Blessthefall

Witness

Written by: BL on 23/01/2010 18:51:46

Okay this has been long overdue and I know some of you out have been longing to see this review (hey TL), so here it is at long last. Blessthefall were, at least in my eyes, one of the key players in popularising the lastest trend of the heavier tier post-hardcore that incorporate a far more metallic edge over the last two years or so. Ever since front man Craig Mabbit departed from the band in late 2007 most worried no one suitable would be able to step into his shoes to replace him and the band would become soon forgotten. So in came Beau Bokan, formerly of Take The Crown, to step up and now the band have put out arguably one of the best releases within the genre of the year (last year anyway). This is blessthefall as you've always known them, only slicker, more polished, more refined and frankly just stronger. This is made clear from the go as the album kicks off with the short but sweet "2.0" that is really only there to deliver the message that the band is back and "not dead".

If there was one thing I disliked about "His Last Walk" (the previous album), it was Craig Mabbit's wobbly clean vocals that repeatedly hit so many flat notes it got unbearably cringe worthy and in my opinion ruined a lot of the songs. True that the screams which are now mostly handled by the bassist Jared (and a few from Beau) sound a bit more monotone and mid ranged compared to Craig's guttural growls and high pitched screams - the clean vocals from Beau are just so much better sounding in every way if you ask me. Not only that but "Witness" contains so many ridiculously catchy and sing-along choruses it would be a shame to not mention almost every song (but just take "What's Left Of Me", "God Wears Gucci" and "Stay Still" as some of the better cases). Poppy choruses only make up half the story however as a lot of the songs still have a fairly heavy sound just in case any of you were worried the band was turning soft. Also consider that Beau is still developing his screaming technique so we may be in store for even better screamed sections in the future hopefully anyway.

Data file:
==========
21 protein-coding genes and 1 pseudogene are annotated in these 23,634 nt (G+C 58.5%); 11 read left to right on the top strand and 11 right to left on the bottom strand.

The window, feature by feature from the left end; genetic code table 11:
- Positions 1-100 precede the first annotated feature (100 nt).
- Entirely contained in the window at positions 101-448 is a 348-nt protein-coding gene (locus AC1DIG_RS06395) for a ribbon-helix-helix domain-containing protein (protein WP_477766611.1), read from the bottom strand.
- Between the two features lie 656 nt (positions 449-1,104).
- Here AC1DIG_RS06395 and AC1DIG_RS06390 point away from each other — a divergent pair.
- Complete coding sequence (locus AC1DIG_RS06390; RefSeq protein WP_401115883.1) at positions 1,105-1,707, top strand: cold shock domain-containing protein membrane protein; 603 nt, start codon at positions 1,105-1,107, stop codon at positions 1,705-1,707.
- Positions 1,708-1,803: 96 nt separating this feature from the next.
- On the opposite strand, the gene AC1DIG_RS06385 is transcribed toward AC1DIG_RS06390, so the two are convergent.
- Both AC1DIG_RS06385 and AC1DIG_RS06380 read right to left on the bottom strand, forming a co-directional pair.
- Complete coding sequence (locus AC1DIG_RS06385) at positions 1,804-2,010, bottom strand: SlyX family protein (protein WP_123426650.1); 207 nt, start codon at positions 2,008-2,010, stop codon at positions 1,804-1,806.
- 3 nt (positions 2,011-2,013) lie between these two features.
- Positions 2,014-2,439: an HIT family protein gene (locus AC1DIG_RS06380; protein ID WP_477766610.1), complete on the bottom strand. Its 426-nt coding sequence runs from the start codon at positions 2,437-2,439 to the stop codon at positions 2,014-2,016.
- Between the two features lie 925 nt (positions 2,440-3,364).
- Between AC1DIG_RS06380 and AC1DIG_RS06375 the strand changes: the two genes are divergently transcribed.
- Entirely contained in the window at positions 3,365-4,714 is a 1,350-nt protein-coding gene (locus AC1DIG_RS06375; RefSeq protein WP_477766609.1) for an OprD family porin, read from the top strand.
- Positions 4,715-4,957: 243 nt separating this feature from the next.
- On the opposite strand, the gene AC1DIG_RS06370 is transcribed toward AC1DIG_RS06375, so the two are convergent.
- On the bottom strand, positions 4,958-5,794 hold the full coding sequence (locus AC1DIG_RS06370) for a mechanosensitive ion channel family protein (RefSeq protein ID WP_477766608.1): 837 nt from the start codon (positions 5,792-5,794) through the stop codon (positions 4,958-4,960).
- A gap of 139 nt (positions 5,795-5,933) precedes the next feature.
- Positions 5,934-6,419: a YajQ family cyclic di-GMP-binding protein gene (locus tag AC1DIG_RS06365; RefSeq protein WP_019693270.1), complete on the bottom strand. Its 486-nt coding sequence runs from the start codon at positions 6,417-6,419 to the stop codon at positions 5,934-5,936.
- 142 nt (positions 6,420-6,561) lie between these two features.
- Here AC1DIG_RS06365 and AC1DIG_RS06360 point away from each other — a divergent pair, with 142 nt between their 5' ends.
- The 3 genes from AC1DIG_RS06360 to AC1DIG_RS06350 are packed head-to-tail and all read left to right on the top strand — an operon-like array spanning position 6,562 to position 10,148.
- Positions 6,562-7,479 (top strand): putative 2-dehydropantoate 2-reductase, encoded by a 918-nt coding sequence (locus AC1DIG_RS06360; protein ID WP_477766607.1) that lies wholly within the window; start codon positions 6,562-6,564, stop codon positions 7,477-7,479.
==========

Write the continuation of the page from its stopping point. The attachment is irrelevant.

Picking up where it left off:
Moving onto the instrumentals you have some blistering guitar riff work from Eric Lambert and Mike Frisby (some of the speedy stuff is just delicious despite not being even that technical). The pair also construct numerous delicate melodies ("To Hell & Back" and "We'll Sleep When We're Dead" being prime examples) to be torn apart by earth shattering breakdowns - which aren't even that heavy surprisingly and thankfully don't really appear usually more than once per song. Then there's the driven rhythm sections full of rich layering, some complex dynamics and harmonies and finally cleverly worked progressions that don't involve having to insert horror chords every few seconds mindlessly or yet another breakdown (like so many young bands trying to hop onto the bandwagon these days). One even soon realises that instead of trying to rewrite the book of rules these guys helped create in the first place, they've just decided to come in and write solid, wholesome, and energetic songs to leave you hooked and wanting for more instead. This does mean that you should not expect anything out of the genre to creep in if you're well experienced with music from similar sounding bands. The production is thick and surprisingly a little raw with an edge of graininess about everything (except the drums which are sharp as a razor), which actually helps especially with the heavier sections in particular - adding more beef and low end to cause almost a rumble effect whenever the guitars hit those open strings.

There isn't too much for me really to criticise the album negatively except just the screaming department could use with a bit more diversity and a stronger voice. But this is only a minor deterrent considering how many times I've played the album through from start to finish (the emotive closer "Stay Still" still sends shivers down my spine every time I listen to it). Sure it may not be pushing boundaries and exploring new organic realms like UnderOATH, it may not be deliriously technical as The Word Alive, or have any catchy euro synths for a neon dance party like Attack Attack! or Asking Alexandria (nor as many cookie cutter brootal breakdowns), but I just simply like this album for what it is. It's fun to listen, easy to pick up and sing along to, and can fuel your angst when you feel like breaking some furniture as well. If you enjoy catchy post-hardcore, you shouldn't miss out on this.

Download: "God Wears Gucci", "Hey Baby, Here's That Song You Wanted", "Stay Still"
For the fans of: The Word Alive, A Skylit Drive, In Fear and Faith, Drop Dead, Gorgeous, Greeley Estates
Listen: Myspace

Release date 06.10.2009
Fearless Records

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